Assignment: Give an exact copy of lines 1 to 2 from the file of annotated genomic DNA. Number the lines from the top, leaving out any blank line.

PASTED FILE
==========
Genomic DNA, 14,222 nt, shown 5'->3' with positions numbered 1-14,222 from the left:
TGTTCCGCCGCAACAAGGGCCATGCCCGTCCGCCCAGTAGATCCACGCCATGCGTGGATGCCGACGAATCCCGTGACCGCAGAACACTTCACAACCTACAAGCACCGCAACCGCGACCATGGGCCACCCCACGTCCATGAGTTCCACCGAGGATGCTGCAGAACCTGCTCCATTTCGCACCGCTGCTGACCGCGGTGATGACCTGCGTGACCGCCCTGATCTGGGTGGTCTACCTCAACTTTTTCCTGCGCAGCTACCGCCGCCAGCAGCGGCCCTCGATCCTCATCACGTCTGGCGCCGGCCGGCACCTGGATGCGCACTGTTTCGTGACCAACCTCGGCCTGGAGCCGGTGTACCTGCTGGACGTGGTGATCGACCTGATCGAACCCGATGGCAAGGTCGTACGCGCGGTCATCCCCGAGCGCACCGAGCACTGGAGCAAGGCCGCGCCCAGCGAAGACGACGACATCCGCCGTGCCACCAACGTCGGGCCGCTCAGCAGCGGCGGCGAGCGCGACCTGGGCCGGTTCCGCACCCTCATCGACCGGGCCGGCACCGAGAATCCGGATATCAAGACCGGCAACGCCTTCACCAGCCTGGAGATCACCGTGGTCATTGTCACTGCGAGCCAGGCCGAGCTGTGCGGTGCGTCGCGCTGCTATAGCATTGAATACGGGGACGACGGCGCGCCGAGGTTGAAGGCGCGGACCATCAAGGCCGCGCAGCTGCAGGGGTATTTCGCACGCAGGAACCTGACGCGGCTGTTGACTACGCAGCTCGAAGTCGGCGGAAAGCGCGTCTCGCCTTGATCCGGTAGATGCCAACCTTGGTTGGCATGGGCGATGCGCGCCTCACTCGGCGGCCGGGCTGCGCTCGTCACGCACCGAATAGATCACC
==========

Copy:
Genomic DNA, 14,222 nt, shown 5'->3' with positions numbered 1-14,222 from the left:
TGTTCCGCCGCAACAAGGGCCATGCCCGTCCGCCCAGTAGATCCACGCCATGCGTGGATGCCGACGAATCCCGTGACCGCAGAACACTTCACAACCTACAAGCACCGCAACCGCGACCATGGGCCACCCCACGTCCATGAGTTCCACCGAGGATGCTGCAGAACCTGCTCCATTTCGCACCGCTGCTGACCGCGGTGATGACCTGCGTGACCGCCCTGATCTGGGTGGTCTACCTCAACTTTTTCCTGCGCAGCTACCGCCGCCAGCAGCGGCCCTCGATCCTCATCACGTCTGGCGCCGGCCGGCACCTGGATGCGCACTGTTTCGTGACCAACCTCGGCCTGGAGCCGGTGTACCTGCTGGACGTGGTGATCGACCTGATCGAACCCGATGGCAAGGTCGTACGCGCGGTCATCCCCGAGCGCACCGAGCACTGGAGCAAGGCCGCGCCCAGCGAAGACGACGACATCCGCCGTGCCACCAACGTCGGGCCGCTCAGCAGCGGCGGCGAGCGCGACCTGGGCCGGTTCCGCACCCTCATCGACCGGGCCGGCACCGAGAATCCGGATATCAAGACCGGCAACGCCTTCACCAGCCTGGAGATCACCGTGGTCATTGTCACTGCGAGCCAGGCCGAGCTGTGCGGTGCGTCGCGCTGCTATAGCATTGAATACGGGGACGACGGCGCGCCGAGGTTGAAGGCGCGGACCATCAAGGCCGCGCAGCTGCAGGGGTATTTCGCACGCAGGAACCTGACGCGGCTGTTGACTACGCAGCTCGAAGTCGGCGGAAAGCGCGTCTCGCCTTGATCCGGTAGATGCCAACCTTGGTTGGCATGGGCGATGCGCGCCTCACTCGGCGGCCGGGCTGCGCTCGTCACGCACCGAATAGATCACC